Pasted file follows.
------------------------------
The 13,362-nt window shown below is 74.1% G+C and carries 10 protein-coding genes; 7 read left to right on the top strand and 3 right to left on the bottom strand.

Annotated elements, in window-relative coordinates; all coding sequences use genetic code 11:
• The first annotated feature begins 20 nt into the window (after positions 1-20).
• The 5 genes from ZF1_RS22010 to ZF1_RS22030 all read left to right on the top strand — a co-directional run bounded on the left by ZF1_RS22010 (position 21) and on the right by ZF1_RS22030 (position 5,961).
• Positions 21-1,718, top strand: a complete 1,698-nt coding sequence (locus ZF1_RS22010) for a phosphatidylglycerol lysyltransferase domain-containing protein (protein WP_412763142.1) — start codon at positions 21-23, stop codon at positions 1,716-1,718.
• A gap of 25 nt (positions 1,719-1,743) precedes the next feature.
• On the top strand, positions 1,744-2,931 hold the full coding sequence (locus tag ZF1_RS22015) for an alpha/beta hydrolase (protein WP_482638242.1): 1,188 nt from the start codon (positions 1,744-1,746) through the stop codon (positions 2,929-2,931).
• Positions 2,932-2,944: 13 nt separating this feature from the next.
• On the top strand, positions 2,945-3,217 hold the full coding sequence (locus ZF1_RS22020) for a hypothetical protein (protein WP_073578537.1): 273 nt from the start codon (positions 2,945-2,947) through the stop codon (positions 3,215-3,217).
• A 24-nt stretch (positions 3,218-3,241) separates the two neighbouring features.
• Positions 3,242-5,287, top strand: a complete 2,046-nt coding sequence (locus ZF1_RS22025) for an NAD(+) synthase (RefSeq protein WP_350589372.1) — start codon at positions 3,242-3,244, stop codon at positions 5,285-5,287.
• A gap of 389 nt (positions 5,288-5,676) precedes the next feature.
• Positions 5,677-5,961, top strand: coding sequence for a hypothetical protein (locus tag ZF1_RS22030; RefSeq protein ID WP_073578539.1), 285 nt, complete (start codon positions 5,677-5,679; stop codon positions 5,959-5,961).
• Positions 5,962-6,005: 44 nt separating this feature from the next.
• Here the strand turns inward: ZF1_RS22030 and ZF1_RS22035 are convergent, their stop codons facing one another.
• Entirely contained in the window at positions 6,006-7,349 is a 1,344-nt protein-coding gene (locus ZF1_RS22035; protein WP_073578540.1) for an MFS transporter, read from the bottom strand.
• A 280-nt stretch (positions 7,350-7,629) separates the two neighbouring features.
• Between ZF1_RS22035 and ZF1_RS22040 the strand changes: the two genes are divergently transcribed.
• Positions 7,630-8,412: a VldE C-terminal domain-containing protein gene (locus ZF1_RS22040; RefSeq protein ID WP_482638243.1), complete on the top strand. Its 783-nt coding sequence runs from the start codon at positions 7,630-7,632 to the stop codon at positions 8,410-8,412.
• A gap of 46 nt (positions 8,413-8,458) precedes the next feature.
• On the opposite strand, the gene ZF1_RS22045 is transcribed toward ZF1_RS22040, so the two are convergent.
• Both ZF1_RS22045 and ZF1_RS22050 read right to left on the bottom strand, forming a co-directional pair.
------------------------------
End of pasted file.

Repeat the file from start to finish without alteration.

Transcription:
The 13,362-nt window shown below is 74.1% G+C and carries 10 protein-coding genes; 7 read left to right on the top strand and 3 right to left on the bottom strand.

Annotated elements, in window-relative coordinates; all coding sequences use genetic code 11:
• The first annotated feature begins 20 nt into the window (after positions 1-20).
• The 5 genes from ZF1_RS22010 to ZF1_RS22030 all read left to right on the top strand — a co-directional run bounded on the left by ZF1_RS22010 (position 21) and on the right by ZF1_RS22030 (position 5,961).
• Positions 21-1,718, top strand: a complete 1,698-nt coding sequence (locus ZF1_RS22010) for a phosphatidylglycerol lysyltransferase domain-containing protein (protein WP_412763142.1) — start codon at positions 21-23, stop codon at positions 1,716-1,718.
• A gap of 25 nt (positions 1,719-1,743) precedes the next feature.
• On the top strand, positions 1,744-2,931 hold the full coding sequence (locus tag ZF1_RS22015) for an alpha/beta hydrolase (protein WP_482638242.1): 1,188 nt from the start codon (positions 1,744-1,746) through the stop codon (positions 2,929-2,931).
• Positions 2,932-2,944: 13 nt separating this feature from the next.
• On the top strand, positions 2,945-3,217 hold the full coding sequence (locus ZF1_RS22020) for a hypothetical protein (protein WP_073578537.1): 273 nt from the start codon (positions 2,945-2,947) through the stop codon (positions 3,215-3,217).
• A 24-nt stretch (positions 3,218-3,241) separates the two neighbouring features.
• Positions 3,242-5,287, top strand: a complete 2,046-nt coding sequence (locus ZF1_RS22025) for an NAD(+) synthase (RefSeq protein WP_350589372.1) — start codon at positions 3,242-3,244, stop codon at positions 5,285-5,287.
• A gap of 389 nt (positions 5,288-5,676) precedes the next feature.
• Positions 5,677-5,961, top strand: coding sequence for a hypothetical protein (locus tag ZF1_RS22030; RefSeq protein ID WP_073578539.1), 285 nt, complete (start codon positions 5,677-5,679; stop codon positions 5,959-5,961).
• Positions 5,962-6,005: 44 nt separating this feature from the next.
• Here the strand turns inward: ZF1_RS22030 and ZF1_RS22035 are convergent, their stop codons facing one another.
• Entirely contained in the window at positions 6,006-7,349 is a 1,344-nt protein-coding gene (locus ZF1_RS22035; protein WP_073578540.1) for an MFS transporter, read from the bottom strand.
• A 280-nt stretch (positions 7,350-7,629) separates the two neighbouring features.
• Between ZF1_RS22035 and ZF1_RS22040 the strand changes: the two genes are divergently transcribed.
• Positions 7,630-8,412: a VldE C-terminal domain-containing protein gene (locus ZF1_RS22040; RefSeq protein ID WP_482638243.1), complete on the top strand. Its 783-nt coding sequence runs from the start codon at positions 7,630-7,632 to the stop codon at positions 8,410-8,412.
• A gap of 46 nt (positions 8,413-8,458) precedes the next feature.
• On the opposite strand, the gene ZF1_RS22045 is transcribed toward ZF1_RS22040, so the two are convergent.
• Both ZF1_RS22045 and ZF1_RS22050 read right to left on the bottom strand, forming a co-directional pair.